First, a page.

In New Orleans, hours bend with the topography

In New Orleans, hours bend with the topography

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In new orleans, hours bend with the topography

If you stand on a rooftop along the East River in Brooklyn in the evening and look down past Governor’s Island, down toward the Verrazano Bridge, you can see time. Time as a dimension. Up above your head are lights that seem to be hovering. There’s one close, one a bit further behind, one behind that. They twinkle in the distance and you know, because you know, they’re planes. These planes are lined up for landing at LaGuardia. The space between them is about five minutes, I’ve noticed, which must be the amount of time between landings on whatever runway they’re headed for. And so if there are three planes hovering patiently in the air down the river, you’re looking at a perfect vector that consists of fifteen minutes. If there are five twinkling dots in the sky, you’re seeing twenty five minutes unfurling just above.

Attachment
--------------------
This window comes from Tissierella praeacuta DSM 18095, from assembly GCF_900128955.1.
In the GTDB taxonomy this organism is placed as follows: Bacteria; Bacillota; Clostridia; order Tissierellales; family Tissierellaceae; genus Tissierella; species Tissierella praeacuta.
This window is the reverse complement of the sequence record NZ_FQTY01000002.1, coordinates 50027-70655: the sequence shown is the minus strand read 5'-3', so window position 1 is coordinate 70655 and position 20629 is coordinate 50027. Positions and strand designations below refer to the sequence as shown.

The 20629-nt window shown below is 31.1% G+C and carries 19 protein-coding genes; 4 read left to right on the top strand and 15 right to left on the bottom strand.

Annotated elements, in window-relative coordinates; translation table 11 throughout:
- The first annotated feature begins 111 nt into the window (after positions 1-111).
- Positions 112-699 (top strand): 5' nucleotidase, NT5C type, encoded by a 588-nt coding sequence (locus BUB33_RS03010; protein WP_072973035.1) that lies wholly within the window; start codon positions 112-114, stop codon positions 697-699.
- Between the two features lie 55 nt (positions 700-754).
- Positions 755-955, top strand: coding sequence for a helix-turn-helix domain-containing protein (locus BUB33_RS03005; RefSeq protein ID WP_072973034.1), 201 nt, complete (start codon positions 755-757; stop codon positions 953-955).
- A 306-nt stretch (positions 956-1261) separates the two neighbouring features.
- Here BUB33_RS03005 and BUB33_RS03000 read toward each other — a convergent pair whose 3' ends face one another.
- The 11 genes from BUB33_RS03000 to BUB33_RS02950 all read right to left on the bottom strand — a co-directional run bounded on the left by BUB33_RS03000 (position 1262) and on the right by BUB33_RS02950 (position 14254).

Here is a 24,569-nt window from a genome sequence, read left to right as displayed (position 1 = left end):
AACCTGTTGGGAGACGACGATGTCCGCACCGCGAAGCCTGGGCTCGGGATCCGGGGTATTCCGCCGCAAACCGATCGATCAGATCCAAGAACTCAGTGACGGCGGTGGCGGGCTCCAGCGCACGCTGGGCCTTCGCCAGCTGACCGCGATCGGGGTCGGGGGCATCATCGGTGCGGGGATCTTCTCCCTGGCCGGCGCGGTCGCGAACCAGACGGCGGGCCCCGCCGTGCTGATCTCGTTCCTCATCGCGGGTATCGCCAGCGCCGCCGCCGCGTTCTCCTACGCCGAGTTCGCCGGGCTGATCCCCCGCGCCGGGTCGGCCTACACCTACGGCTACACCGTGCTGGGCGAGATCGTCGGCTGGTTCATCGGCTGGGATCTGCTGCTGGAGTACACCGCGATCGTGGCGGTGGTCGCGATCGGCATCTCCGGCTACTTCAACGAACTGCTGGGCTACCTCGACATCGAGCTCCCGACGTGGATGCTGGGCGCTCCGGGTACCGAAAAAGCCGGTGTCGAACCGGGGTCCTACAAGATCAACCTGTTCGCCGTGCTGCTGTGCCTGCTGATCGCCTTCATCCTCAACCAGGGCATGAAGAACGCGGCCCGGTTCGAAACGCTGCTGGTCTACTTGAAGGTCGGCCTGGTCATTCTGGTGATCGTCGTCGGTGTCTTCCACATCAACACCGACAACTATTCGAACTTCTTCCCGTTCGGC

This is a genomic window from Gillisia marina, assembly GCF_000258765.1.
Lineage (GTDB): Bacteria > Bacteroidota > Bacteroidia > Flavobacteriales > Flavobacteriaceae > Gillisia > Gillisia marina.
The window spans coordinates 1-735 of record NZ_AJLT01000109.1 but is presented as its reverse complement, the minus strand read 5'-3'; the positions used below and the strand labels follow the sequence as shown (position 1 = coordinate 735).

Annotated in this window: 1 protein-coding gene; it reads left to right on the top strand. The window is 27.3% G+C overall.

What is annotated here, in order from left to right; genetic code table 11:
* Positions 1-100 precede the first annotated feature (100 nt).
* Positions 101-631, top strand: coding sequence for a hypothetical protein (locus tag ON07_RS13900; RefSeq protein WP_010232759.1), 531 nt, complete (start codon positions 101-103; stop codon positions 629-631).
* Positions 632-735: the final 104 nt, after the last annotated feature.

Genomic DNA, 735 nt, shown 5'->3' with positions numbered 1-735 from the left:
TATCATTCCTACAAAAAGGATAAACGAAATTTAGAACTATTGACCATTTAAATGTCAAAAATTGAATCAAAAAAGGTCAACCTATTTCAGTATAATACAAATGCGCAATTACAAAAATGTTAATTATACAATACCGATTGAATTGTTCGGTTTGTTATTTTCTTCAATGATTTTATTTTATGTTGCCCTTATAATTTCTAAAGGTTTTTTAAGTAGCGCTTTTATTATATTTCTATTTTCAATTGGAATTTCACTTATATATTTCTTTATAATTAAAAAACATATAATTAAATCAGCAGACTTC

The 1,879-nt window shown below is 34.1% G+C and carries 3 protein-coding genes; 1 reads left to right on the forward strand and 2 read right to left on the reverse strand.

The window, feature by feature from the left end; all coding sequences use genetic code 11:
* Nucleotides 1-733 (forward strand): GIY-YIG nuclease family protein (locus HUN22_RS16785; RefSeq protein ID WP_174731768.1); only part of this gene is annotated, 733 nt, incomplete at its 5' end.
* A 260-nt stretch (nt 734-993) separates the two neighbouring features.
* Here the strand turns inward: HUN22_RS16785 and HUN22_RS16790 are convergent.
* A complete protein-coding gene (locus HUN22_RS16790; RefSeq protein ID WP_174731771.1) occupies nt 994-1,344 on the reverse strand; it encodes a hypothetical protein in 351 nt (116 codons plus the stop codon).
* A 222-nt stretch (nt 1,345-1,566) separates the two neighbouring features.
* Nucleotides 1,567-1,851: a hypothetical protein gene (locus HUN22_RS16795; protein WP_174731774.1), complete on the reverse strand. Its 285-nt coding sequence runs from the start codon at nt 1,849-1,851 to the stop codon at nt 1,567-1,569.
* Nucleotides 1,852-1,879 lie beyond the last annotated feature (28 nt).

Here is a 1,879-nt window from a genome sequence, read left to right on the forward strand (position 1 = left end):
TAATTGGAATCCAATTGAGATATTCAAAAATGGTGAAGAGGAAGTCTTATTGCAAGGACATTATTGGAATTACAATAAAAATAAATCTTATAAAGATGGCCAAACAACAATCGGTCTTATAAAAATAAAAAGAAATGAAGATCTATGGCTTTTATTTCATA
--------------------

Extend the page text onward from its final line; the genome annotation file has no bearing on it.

What catches me when I look at this is how inevitable these stretches of time are. The planes must move at a certain rate. The line cannot, for the most part, stop and therefore this is a fairly true representation of time. And what catches me as well is that there is diminishment in the size of the planes. The one three back is smaller than the one in the front. The fifth is a distant dot. Visually, it appears quite far away, a small blip on the horizon. Twenty five minutes, from the looks of it, is a good ways away.

Time is a dimension. Einstein gave us this thinking in General Relativity. This is apparent when one is wading through the blinding murk of grief. It initially feels like an impossibility, something so large, so heavy that it might be impassible. But then you’ll notice that the pain gradually lifts in an almost linear fashion. ….


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